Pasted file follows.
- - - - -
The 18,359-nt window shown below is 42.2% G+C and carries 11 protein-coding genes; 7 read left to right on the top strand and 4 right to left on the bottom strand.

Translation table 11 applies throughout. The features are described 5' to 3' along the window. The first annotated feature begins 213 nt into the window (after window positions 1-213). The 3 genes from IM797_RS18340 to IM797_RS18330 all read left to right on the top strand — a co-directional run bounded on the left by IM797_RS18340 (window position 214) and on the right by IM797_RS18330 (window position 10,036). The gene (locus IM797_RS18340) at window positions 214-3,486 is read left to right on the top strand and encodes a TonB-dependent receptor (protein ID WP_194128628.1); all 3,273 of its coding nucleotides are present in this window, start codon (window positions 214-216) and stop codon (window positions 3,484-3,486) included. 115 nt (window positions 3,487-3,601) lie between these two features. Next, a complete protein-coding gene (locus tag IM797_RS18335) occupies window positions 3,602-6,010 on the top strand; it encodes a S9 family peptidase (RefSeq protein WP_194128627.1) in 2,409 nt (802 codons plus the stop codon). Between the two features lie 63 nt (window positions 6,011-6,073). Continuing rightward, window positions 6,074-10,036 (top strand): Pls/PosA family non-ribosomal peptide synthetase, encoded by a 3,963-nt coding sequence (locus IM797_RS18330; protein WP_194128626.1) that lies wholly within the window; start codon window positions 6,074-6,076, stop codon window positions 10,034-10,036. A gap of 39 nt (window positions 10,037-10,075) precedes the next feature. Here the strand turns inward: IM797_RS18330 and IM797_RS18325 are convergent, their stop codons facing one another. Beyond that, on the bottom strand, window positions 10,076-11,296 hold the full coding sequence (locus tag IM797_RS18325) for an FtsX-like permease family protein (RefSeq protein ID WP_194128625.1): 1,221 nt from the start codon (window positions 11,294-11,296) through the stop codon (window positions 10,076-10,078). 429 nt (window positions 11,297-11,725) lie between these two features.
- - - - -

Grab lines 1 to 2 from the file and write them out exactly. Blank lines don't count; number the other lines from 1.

The 18,359-nt window shown below is 42.2% G+C and carries 11 protein-coding genes; 7 read left to right on the top strand and 4 right to left on the bottom strand.

Translation table 11 applies throughout. The features are described 5' to 3' along the window. The first annotated feature begins 213 nt into the window (after window positions 1-213). The 3 genes from IM797_RS18340 to IM797_RS18330 all read left to right on the top strand — a co-directional run bounded on the left by IM797_RS18340 (window position 214) and on the right by IM797_RS18330 (window position 10,036). The gene (locus IM797_RS18340) at window positions 214-3,486 is read left to right on the top strand and encodes a TonB-dependent receptor (protein ID WP_194128628.1); all 3,273 of its coding nucleotides are present in this window, start codon (window positions 214-216) and stop codon (window positions 3,484-3,486) included. 115 nt (window positions 3,487-3,601) lie between these two features. Next, a complete protein-coding gene (locus tag IM797_RS18335) occupies window positions 3,602-6,010 on the top strand; it encodes a S9 family peptidase (RefSeq protein WP_194128627.1) in 2,409 nt (802 codons plus the stop codon). Between the two features lie 63 nt (window positions 6,011-6,073). Continuing rightward, window positions 6,074-10,036 (top strand): Pls/PosA family non-ribosomal peptide synthetase, encoded by a 3,963-nt coding sequence (locus IM797_RS18330; protein WP_194128626.1) that lies wholly within the window; start codon window positions 6,074-6,076, stop codon window positions 10,034-10,036. A gap of 39 nt (window positions 10,037-10,075) precedes the next feature. Here the strand turns inward: IM797_RS18330 and IM797_RS18325 are convergent, their stop codons facing one another. Beyond that, on the bottom strand, window positions 10,076-11,296 hold the full coding sequence (locus tag IM797_RS18325) for an FtsX-like permease family protein (RefSeq protein ID WP_194128625.1): 1,221 nt from the start codon (window positions 11,294-11,296) through the stop codon (window positions 10,076-10,078). 429 nt (window positions 11,297-11,725) lie between these two features.